Coughlin stays in touch with McGillis’ parents.

“He calls us on Jay’s birthday, the anniversary of his death, on Thanksgiving and Christmas,” Patricia McGillis told Jim Fenton of the Brockton Enterprise. John McGillis added, “Tom Coughlin never forgets.” The parents feel the Jay Fund Foundation keeps their son’s memory alive.

That’s the lesser-known side of Coughlin familiar to a privileged few.

Coughlin was on the verge of being fired before the Giants turned their season around. They won three playoff games on the road to get to the Super Bowl.

“I’m ecstatic for him,” Mitchell said. “He’s not artificial.”

“He’s a winner, I’m happy for him,” said Stephen Boyd, a standout linebacker for Coughlin at BC. The Eagles had four straight losing seasons when Coughlin took over for Jack Bicknell in 1991.

“When Coughlin came in he just wanted to change the attitude,” said Boyd, who played for the Detroit Lions for seven years.  “We were going to be the best-conditioned team. Intense winter workouts sent that message real fast. It was pretty much a wakeup call.

“He changed the face of the program. I liked him.”

BC went 4-7 in Coughlin’s first year, but clearly the football culture at The Heights had been altered. No. 1-ranked Miami was hard-pressed to beat BC, 19-14.

“BC had been used to beating certain teams and losing to certain teams,” Boyd said. “(Coughlin) wanted us to expect to win at Penn State, at Syracuse, at Notre Dame.”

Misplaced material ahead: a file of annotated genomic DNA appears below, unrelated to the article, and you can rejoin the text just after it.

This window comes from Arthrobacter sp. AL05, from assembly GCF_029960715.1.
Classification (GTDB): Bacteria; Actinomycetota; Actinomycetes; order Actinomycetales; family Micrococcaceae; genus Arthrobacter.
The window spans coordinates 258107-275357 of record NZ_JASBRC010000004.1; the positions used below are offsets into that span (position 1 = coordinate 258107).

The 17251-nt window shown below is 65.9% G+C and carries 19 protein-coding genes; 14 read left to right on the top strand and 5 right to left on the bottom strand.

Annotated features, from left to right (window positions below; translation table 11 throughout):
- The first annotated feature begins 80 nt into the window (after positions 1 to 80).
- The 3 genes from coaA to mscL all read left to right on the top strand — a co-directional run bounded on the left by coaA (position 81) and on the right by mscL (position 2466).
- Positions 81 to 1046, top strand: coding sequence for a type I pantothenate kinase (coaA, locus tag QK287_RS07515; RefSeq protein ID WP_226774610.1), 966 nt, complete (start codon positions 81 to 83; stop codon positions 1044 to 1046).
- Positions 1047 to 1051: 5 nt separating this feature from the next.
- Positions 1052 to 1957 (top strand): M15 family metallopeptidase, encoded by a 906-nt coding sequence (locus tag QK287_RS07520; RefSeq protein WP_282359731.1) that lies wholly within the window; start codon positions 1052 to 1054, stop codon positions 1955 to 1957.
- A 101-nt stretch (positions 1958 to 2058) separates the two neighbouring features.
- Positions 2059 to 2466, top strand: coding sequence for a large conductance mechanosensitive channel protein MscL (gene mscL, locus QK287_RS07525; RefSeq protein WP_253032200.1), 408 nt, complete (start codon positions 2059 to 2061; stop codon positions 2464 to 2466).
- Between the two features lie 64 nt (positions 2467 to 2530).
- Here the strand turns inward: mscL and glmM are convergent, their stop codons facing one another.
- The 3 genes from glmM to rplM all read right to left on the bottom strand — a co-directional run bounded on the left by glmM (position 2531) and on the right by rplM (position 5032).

And the Eagles did. In Coughlin’s first year BC lost at Penn State, 28-21. The next season, before 96,000 fans, the Eagles whipped the ninth-ranked Nittany Lions 35-32. In 1992, Syracuse beat BC 27-10 at Chestnut Hill. In 1993 in the Carrier Dome, the Eagles won, 33-29.

But the biggest turnaround was against Notre Dame. The Fighting Irish had crushed the Eagles 54-7 in 1992. Coughlin was calm in the post-game locker room. He didn’t berate his players.

“The only comment he made was that we were coming back to Notre Dame the next year, and get it in your mind you’re going to win that game,” Boyd said.

Mitchell said, “(Coughlin) didn’t swear or shout. He just said remember this for next year.”

In that one, BC recorded arguably its greatest win, 41-39, knocking the top-ranked and unbeaten Irish off course for a national championship.

Coughlin may be a taskmaster, but “he was fair,” Boyd said. “He treated everybody the same. There was just a message he was getting across.”

Coughlin emphasized strict concentration.

“I’ve taken that with me in my life,” said Boyd, who coaches football at an all-boys high school on Long Island. “I take a lot from coach Coughlin.

“A lot of things he said you take with you, like how important organization is no matter what you do (in life). We knew how hard he worked. One year he got the flu, he worked so hard.”

Boyd, naturally, is pulling for the Giants in the Super Bowl. He focuses on Coughlin when he watches the Giants on TV.

“I try to guess what kind of message he’s giving his team,” he said.

Bottom line. “I’m proud to say I played for him.”

Lenny Megliola is a MetroWest Daily News columnist. His e-mail is